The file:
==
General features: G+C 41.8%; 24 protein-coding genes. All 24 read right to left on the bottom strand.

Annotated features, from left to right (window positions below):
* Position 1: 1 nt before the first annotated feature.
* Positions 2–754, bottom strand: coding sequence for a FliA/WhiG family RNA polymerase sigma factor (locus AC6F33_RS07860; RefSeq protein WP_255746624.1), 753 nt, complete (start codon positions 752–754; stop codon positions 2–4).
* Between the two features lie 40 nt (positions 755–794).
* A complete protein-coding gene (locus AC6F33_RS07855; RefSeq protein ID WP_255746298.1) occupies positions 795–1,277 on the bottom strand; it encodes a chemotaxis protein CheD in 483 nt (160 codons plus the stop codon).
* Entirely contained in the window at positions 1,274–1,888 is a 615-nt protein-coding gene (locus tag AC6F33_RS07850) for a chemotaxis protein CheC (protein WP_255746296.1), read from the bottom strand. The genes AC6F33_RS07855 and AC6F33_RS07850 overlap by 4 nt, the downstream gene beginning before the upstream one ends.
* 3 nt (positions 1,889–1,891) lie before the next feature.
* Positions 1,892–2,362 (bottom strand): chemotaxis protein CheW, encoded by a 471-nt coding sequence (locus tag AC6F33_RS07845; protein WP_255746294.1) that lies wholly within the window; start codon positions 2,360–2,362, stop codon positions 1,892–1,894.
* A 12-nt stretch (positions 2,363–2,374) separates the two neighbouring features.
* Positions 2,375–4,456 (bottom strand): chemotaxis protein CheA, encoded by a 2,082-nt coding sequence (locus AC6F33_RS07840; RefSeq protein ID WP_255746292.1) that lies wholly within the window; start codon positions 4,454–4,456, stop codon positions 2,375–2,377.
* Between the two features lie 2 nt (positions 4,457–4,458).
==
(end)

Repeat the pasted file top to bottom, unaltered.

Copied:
General features: G+C 41.8%; 24 protein-coding genes. All 24 read right to left on the bottom strand.

Annotated features, from left to right (window positions below):
* Position 1: 1 nt before the first annotated feature.
* Positions 2–754, bottom strand: coding sequence for a FliA/WhiG family RNA polymerase sigma factor (locus AC6F33_RS07860; RefSeq protein WP_255746624.1), 753 nt, complete (start codon positions 752–754; stop codon positions 2–4).
* Between the two features lie 40 nt (positions 755–794).
* A complete protein-coding gene (locus AC6F33_RS07855; RefSeq protein ID WP_255746298.1) occupies positions 795–1,277 on the bottom strand; it encodes a chemotaxis protein CheD in 483 nt (160 codons plus the stop codon).
* Entirely contained in the window at positions 1,274–1,888 is a 615-nt protein-coding gene (locus tag AC6F33_RS07850) for a chemotaxis protein CheC (protein WP_255746296.1), read from the bottom strand. The genes AC6F33_RS07855 and AC6F33_RS07850 overlap by 4 nt, the downstream gene beginning before the upstream one ends.
* 3 nt (positions 1,889–1,891) lie before the next feature.
* Positions 1,892–2,362 (bottom strand): chemotaxis protein CheW, encoded by a 471-nt coding sequence (locus tag AC6F33_RS07845; protein WP_255746294.1) that lies wholly within the window; start codon positions 2,360–2,362, stop codon positions 1,892–1,894.
* A 12-nt stretch (positions 2,363–2,374) separates the two neighbouring features.
* Positions 2,375–4,456 (bottom strand): chemotaxis protein CheA, encoded by a 2,082-nt coding sequence (locus AC6F33_RS07840; RefSeq protein ID WP_255746292.1) that lies wholly within the window; start codon positions 4,454–4,456, stop codon positions 2,375–2,377.
* Between the two features lie 2 nt (positions 4,457–4,458).